Governance and Transparency
Business for Social Responsibility (BSR) is pleased to provide the following independent review of Duke Energy’s 2009|2010 Sustainability Report. Our perspective is informed by our experience with sustainability issues in the energy sector, knowledge of reporting best practices and familiarity with Duke Energy’s reporting approach over the past four years. It should be noted that this review neither verifies nor expresses an opinion on the accuracy, materiality or completeness of information provided in this report.
Key strengths we observed in the 2009|2010 report include:
- A truly integrated approach to reporting that more effectively capitalizes on the unique strengths of print and online media. Use of Web content for background information, detailed treatment of key issues, illustrative cases, and interactive features allow for more focused communication of performance on material issues in the printed report, while maintaining the option for readers to dive into greater depth. Online updates provide timely information throughout the year and social media establish new avenues for dialogue. Visual prompts such as the computer mouse icon and call-out boxes in the printed version effectively bridge the two formats and emphasize their complementary nature.
- Open discussion of lessons learned and unresolved challenges. Constructing a path toward a lower-carbon energy portfolio in a climate of technological and regulatory uncertainty is challenging. Inclusion of insights from the company’s energy efficiency initiative and discussion of low consumer investment in renewable energy programs demonstrate transparency and balanced treatment of learning and failure, as well as success along the way.
- Enhancement of stakeholder voices. Our last two reviews highlighted inclusion of stakeholder voices as a key area for improvement. We saw multiple examples in this year’s report that fulfill this objective: interviews with senior management, the Five Viewpoints dialogue and the reprint of the RMI case study. We hope to see Duke Energy continue this practice in future reports, and to refine its use to share new insights and critical perspectives.
In next year’s report, we encourage Duke Energy to:
- Better track and explain evolving strategies and targets. Duke Energy’s sustainability goals are aspirational, and the specific strategies and targets set to reach them should evolve over time to reflect the realities of implementation and spur continuous improvement. Acknowledging this, the company has refined the objectives that support its goals over the past three years, most notably its carbon-reduction scenario. However, the 2009|2010 report did not provide sufficient information about the status of previous objectives or the rationale behind new objectives and revised targets. Continuity between reports is critical to communicating a picture of performance, and ties together past and present achievement with a roadmap for the future.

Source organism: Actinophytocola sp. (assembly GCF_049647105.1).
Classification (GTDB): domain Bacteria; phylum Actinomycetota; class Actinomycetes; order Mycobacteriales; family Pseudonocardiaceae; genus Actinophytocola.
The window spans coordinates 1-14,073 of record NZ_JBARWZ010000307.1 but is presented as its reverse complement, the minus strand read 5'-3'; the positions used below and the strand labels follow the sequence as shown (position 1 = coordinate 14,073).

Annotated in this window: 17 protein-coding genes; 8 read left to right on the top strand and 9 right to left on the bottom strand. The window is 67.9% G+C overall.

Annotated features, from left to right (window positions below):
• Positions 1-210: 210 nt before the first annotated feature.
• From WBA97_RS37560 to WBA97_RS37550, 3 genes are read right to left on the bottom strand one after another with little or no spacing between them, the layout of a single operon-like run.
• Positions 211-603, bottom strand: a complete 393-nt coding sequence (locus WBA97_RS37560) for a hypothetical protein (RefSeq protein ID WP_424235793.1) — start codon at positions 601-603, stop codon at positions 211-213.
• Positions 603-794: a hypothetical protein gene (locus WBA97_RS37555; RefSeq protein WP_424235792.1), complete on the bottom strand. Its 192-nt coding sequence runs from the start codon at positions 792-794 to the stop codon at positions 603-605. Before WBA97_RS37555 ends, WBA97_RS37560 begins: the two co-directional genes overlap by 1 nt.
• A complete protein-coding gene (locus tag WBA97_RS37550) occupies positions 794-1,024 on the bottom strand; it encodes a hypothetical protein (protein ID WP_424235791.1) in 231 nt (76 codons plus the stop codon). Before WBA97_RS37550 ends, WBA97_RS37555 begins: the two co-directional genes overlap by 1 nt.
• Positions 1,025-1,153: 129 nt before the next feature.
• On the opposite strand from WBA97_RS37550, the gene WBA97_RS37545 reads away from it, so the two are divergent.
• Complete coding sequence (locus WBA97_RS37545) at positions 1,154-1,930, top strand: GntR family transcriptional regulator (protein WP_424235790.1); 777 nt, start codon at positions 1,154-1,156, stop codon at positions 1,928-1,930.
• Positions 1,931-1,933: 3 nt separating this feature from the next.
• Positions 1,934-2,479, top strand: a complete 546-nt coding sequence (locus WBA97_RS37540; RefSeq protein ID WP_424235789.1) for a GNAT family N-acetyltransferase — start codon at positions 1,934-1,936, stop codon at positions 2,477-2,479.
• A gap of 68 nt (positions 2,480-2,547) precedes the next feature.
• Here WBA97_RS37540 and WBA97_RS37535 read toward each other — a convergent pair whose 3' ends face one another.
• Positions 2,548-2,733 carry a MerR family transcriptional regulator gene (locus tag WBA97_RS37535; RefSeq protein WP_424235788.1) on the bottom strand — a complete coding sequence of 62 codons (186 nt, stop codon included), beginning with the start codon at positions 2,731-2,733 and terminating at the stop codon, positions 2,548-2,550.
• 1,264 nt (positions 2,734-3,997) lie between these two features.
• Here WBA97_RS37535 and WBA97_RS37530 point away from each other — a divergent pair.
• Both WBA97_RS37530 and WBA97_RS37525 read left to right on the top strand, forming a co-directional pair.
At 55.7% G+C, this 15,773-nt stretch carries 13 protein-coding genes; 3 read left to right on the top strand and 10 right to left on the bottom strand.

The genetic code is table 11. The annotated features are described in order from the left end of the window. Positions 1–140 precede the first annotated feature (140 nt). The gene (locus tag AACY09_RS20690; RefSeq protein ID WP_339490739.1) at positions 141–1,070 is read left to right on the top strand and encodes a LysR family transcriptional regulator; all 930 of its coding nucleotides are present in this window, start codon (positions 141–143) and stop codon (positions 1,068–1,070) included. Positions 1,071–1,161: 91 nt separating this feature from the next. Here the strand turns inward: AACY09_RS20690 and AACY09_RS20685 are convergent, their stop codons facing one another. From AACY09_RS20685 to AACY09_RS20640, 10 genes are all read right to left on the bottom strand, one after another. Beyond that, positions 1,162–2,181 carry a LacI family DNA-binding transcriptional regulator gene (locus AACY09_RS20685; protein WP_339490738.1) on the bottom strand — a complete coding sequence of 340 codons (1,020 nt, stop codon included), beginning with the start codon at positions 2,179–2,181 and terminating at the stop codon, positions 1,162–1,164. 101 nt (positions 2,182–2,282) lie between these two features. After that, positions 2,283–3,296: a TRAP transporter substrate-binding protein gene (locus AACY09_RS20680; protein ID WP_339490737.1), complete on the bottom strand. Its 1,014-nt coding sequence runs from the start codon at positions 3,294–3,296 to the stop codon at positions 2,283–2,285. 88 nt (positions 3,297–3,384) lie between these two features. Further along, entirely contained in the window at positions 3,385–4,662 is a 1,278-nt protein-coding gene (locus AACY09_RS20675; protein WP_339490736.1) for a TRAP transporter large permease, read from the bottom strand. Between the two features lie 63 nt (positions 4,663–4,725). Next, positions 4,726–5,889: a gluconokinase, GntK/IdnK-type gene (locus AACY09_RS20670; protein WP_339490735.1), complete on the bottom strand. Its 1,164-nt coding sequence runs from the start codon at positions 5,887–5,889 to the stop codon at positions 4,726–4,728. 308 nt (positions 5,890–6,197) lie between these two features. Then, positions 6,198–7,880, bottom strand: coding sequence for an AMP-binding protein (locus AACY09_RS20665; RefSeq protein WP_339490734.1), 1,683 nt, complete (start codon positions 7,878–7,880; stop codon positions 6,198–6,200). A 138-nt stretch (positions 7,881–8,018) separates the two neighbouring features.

- Report holistically and concretely on climate policy advocacy. Failure to reach an international agreement on carbon reduction at Copenhagen and a growing sense of urgency around advancement of climate change legislation at the national level are renewing stakeholder interest in business’s role in policy advocacy. Leading practice in reporting is also evolving to better capture the full spectrum of companies’ contributions to policy development, including technical input to policy design and implementation, education to raise voter awareness, and legal briefs, along with traditional measures, such as financial support for candidates and lobbying. While the current report articulates Duke Energy’s priorities for national climate legislation, more holistic communication of Duke Energy’s specific engagement activities will be of particular interest in the coming year.
- Address potential adverse environmental impacts of new renewable energy technologies, specifically biomass and offshore wind development. Direct discussion of actual or potential impacts will enhance public understanding of the tradeoffs associated with these lesser-known technologies and allow comparison with other energy generation options.
We enter 2010 with considerable uncertainty for the energy industry in the United States – economic, legislative and technological. What is certain is the critical role that sustainability will play in navigating the decisions necessary to move toward a low-carbon energy future and long-term business success. We look forward to learning how Duke Energy is charting its course in future reports.
Julia Ka’iulani Nelson
Manager, Energy & Extractives
Business for Social Responsibility
April 6, 2010